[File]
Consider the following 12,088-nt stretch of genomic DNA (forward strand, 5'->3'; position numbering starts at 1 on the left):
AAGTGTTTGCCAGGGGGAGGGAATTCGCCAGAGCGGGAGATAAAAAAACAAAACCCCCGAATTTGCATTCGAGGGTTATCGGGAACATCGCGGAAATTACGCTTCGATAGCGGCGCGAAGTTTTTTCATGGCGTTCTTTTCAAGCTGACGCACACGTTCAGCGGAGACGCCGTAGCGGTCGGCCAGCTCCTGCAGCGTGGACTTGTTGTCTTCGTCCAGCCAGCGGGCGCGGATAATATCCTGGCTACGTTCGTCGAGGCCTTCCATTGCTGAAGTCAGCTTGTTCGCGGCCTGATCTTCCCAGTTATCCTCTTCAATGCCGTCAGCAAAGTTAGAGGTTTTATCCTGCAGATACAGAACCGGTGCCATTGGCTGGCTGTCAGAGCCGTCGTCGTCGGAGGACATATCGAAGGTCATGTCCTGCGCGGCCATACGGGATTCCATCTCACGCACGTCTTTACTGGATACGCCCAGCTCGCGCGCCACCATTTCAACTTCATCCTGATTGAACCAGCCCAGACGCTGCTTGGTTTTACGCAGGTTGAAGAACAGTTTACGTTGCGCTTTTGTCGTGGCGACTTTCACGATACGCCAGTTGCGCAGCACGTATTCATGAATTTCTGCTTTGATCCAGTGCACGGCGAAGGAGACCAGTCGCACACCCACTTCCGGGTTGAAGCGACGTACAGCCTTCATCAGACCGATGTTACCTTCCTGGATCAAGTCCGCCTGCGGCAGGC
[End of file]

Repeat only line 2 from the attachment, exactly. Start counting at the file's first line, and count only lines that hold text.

AAGTGTTTGCCAGGGGGAGGGAATTCGCCAGAGCGGGAGATAAAAAAACAAAACCCCCGAATTTGCATTCGAGGGTTATCGGGAACATCGCGGAAATTACGCTTCGATAGCGGCGCGAAGTTTTTTCATGGCGTTCTTTTCAAGCTGACGCACACGTTCAGCGGAGACGCCGTAGCGGTCGGCCAGCTCCTGCAGCGTGGACTTGTTGTCTTCGTCCAGCCAGCGGGCGCGGATAATATCCTGGCTACGTTCGTCGAGGCCTTCCATTGCTGAAGTCAGCTTGTTCGCGGCCTGATCTTCCCAGTTATCCTCTTCAATGCCGTCAGCAAAGTTAGAGGTTTTATCCTGCAGATACAGAACCGGTGCCATTGGCTGGCTGTCAGAGCCGTCGTCGTCGGAGGACATATCGAAGGTCATGTCCTGCGCGGCCATACGGGATTCCATCTCACGCACGTCTTTACTGGATACGCCCAGCTCGCGCGCCACCATTTCAACTTCATCCTGATTGAACCAGCCCAGACGCTGCTTGGTTTTACGCAGGTTGAAGAACAGTTTACGTTGCGCTTTTGTCGTGGCGACTTTCACGATACGCCAGTTGCGCAGCACGTATTCATGAATTTCTGCTTTGATCCAGTGCACGGCGAAGGAGACCAGTCGCACACCCACTTCCGGGTTGAAGCGACGTACAGCCTTCATCAGACCGATGTTACCTTCCTGGATCAAGTCCGCCTGCGGCAGGC